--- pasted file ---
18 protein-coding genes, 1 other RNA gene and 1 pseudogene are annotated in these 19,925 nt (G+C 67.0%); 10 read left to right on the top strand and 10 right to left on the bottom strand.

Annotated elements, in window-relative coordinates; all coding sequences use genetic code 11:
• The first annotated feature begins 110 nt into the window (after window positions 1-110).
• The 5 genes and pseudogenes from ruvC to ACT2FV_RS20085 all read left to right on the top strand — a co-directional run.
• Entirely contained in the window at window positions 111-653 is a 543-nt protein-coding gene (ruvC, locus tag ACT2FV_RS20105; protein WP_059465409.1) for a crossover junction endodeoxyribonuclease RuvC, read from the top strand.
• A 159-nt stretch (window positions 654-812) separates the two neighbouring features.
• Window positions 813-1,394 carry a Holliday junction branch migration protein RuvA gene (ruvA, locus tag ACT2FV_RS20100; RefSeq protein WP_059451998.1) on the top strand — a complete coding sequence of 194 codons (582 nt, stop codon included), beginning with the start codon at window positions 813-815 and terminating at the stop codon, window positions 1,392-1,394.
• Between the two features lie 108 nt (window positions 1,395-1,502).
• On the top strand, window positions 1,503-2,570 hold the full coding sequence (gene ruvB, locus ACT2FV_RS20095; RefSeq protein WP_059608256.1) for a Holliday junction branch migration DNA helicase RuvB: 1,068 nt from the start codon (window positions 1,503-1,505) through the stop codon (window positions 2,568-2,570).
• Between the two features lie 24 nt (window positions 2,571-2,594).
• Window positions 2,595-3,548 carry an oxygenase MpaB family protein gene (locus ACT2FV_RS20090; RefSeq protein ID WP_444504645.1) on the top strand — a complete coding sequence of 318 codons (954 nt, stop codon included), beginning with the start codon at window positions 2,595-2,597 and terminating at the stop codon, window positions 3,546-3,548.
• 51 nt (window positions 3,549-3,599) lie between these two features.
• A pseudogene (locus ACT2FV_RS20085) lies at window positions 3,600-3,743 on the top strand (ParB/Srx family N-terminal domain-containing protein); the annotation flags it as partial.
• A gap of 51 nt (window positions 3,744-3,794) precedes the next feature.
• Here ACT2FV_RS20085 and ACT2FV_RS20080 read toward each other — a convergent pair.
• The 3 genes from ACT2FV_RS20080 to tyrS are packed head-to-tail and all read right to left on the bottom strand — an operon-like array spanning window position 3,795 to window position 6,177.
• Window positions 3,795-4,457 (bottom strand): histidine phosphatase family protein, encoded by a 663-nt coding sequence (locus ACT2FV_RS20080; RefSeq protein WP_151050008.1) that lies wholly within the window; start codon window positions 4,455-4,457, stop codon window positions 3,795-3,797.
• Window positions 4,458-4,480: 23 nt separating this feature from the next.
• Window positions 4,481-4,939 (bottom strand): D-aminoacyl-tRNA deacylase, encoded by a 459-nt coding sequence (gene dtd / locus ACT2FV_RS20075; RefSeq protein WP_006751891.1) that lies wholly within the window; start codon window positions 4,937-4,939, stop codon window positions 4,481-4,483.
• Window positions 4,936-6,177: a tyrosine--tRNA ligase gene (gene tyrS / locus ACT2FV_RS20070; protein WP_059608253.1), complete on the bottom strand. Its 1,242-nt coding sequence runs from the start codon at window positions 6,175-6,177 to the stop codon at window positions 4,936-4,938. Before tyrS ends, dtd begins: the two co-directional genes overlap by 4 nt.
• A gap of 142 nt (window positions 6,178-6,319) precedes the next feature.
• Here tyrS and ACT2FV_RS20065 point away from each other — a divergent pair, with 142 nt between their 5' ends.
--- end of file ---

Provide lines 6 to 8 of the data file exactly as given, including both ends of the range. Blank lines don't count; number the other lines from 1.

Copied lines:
• A 159-nt stretch (window positions 654-812) separates the two neighbouring features.
• Window positions 813-1,394 carry a Holliday junction branch migration protein RuvA gene (ruvA, locus tag ACT2FV_RS20100; RefSeq protein WP_059451998.1) on the top strand — a complete coding sequence of 194 codons (582 nt, stop codon included), beginning with the start codon at window positions 813-815 and terminating at the stop codon, window positions 1,392-1,394.
• Between the two features lie 108 nt (window positions 1,395-1,502).